Wednesday, December 28, 2011

WSD - Best Friends- Calendar 2012

You will be happy to know that the WSD calendar(Wall and Desk) for 2012 is now available. The theme of this year's calendar is Best Friends. It is a celebration of the bond that street dogs have developed with other living beings … be it other dogs, cats, and of course…people.

The calendar is available at various outlets in Mumbai. (Please see given below). It can also be couriered to various cities outside Mumbai(check with us on the courier costs depending on the no and type). It is priced at Rs 150 (Wall and Desk) as a donation towards WSD's sterilisation, immunization and health care programmes.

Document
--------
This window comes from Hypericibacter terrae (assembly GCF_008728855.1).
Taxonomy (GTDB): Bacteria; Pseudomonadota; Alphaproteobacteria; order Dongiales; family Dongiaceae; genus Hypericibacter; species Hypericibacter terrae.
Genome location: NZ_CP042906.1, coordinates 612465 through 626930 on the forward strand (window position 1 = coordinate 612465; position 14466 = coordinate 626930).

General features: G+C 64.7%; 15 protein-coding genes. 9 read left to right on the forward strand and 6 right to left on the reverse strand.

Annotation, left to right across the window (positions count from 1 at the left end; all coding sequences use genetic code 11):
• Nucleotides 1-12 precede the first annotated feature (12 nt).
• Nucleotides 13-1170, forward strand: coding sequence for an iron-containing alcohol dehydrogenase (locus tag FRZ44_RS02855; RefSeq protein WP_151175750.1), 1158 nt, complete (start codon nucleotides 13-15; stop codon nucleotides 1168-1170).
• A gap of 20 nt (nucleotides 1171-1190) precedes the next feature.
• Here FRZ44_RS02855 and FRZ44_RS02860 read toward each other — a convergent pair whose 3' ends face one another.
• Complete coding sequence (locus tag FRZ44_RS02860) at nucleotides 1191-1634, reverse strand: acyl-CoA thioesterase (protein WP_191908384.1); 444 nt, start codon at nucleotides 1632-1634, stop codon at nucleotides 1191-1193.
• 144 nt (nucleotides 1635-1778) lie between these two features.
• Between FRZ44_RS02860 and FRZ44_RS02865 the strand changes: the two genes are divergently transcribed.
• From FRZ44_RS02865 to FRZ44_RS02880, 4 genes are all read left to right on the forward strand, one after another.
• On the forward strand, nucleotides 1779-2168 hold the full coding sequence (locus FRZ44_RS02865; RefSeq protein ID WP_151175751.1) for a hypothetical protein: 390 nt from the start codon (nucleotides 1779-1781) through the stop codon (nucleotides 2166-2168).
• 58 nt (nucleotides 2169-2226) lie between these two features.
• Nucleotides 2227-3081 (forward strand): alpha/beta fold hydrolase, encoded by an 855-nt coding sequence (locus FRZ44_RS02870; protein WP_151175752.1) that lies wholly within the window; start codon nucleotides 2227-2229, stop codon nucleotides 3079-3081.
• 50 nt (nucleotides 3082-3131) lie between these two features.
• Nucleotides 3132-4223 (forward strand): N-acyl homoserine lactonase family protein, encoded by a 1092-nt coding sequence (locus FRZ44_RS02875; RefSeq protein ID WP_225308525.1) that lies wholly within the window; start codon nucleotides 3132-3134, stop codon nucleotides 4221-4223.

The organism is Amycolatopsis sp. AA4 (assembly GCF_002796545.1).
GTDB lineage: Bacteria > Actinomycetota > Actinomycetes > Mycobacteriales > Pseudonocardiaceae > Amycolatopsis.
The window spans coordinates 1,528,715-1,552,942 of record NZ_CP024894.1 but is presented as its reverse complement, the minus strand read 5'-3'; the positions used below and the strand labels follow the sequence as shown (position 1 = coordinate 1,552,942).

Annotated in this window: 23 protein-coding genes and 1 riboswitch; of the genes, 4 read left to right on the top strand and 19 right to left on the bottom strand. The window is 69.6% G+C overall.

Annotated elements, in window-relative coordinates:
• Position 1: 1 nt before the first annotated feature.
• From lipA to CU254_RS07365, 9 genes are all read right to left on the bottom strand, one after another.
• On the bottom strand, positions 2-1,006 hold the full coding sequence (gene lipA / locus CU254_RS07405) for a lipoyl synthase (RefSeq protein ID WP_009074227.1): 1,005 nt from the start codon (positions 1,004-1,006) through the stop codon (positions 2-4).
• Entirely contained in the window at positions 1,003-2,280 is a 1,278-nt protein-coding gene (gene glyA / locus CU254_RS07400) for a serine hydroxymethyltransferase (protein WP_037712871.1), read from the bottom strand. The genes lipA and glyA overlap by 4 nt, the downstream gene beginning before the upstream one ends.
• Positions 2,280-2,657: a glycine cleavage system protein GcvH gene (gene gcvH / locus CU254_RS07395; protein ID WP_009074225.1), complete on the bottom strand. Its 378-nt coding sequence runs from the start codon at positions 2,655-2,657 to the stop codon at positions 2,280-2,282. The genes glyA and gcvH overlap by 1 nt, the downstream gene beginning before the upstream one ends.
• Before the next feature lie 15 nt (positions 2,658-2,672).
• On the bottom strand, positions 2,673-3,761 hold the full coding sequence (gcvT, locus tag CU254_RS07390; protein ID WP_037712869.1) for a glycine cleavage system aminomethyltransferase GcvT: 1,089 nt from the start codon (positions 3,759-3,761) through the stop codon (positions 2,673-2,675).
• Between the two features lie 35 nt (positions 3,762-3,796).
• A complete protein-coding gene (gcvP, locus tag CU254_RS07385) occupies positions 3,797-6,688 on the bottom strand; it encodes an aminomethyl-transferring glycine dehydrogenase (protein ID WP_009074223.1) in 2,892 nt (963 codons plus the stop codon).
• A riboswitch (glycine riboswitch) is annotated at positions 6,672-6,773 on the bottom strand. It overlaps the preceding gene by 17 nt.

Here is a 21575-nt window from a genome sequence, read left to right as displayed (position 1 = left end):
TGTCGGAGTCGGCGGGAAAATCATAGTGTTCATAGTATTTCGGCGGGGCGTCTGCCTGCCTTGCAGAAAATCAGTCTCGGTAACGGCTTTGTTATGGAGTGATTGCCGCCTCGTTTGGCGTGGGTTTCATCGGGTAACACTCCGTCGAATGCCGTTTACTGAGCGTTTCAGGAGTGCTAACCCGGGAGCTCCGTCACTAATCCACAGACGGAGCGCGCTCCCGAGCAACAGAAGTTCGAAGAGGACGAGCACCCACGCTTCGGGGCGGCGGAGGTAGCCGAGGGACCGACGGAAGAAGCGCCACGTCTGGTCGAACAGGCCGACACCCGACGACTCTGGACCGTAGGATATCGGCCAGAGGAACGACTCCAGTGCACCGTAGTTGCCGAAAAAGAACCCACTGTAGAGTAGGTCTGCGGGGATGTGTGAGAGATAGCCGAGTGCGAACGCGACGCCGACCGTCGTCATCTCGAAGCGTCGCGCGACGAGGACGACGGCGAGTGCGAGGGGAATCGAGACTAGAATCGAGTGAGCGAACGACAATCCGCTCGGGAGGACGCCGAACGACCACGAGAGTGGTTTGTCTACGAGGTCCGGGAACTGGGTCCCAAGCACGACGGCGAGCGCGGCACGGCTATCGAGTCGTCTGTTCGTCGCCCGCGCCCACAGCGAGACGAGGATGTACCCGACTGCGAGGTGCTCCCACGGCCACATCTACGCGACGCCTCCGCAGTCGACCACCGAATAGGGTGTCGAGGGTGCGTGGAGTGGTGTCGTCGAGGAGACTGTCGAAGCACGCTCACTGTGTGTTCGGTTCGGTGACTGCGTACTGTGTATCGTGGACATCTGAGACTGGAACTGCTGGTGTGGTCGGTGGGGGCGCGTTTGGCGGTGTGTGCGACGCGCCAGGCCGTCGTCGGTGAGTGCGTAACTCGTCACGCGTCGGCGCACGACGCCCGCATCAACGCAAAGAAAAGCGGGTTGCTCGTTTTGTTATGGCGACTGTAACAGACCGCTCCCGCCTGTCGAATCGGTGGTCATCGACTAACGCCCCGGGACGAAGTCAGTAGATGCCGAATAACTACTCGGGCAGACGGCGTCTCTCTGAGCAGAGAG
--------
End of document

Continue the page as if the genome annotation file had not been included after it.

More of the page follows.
The WSD Calendar for 2012 is inspired by Julie from the Oval Maidan. Julie’s life truly epitomized what friendship is all about. Providing a gentle haven where the other can be relaxed and feel safe. Being together without needing to pretend. Loving another person in spite of flaws and imperfections.

Julie got along famously with the pets that came to the Oval and the strays that lived there. She did not distinguish between the pedigreed and the pariah. She embraced them all with the joie de vivre that was so characteristic of her.
As you flip through the pages of this calendar, you will be moved by the uplifting stories that tell of the unconditional love and devotion shared among friends (on twos and fours!)
So come, join the Best Friends as they sing their “Song of Friendship”